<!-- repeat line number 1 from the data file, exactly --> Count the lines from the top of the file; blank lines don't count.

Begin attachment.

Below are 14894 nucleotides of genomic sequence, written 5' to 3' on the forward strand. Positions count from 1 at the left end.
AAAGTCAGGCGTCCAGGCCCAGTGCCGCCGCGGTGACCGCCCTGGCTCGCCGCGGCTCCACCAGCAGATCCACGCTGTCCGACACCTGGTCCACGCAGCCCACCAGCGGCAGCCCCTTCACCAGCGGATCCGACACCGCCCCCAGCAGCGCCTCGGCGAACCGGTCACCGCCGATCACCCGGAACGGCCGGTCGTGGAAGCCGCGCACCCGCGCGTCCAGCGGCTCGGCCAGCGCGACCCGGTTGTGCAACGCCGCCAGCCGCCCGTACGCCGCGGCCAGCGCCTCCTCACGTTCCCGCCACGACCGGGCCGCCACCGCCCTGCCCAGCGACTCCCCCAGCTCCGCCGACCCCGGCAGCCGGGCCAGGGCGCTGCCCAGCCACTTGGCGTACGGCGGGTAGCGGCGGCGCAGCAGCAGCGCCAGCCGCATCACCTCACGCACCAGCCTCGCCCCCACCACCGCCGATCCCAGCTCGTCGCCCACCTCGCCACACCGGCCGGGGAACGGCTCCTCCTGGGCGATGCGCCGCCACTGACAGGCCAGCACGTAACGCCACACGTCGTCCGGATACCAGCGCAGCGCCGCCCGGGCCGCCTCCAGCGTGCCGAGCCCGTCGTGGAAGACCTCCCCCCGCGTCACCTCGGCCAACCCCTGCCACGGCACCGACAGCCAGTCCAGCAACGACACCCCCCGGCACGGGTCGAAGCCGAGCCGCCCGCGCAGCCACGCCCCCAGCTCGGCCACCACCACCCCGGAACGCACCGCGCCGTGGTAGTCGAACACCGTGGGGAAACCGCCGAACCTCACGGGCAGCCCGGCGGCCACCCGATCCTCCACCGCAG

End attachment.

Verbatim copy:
Below are 14894 nucleotides of genomic sequence, written 5' to 3' on the forward strand. Positions count from 1 at the left end.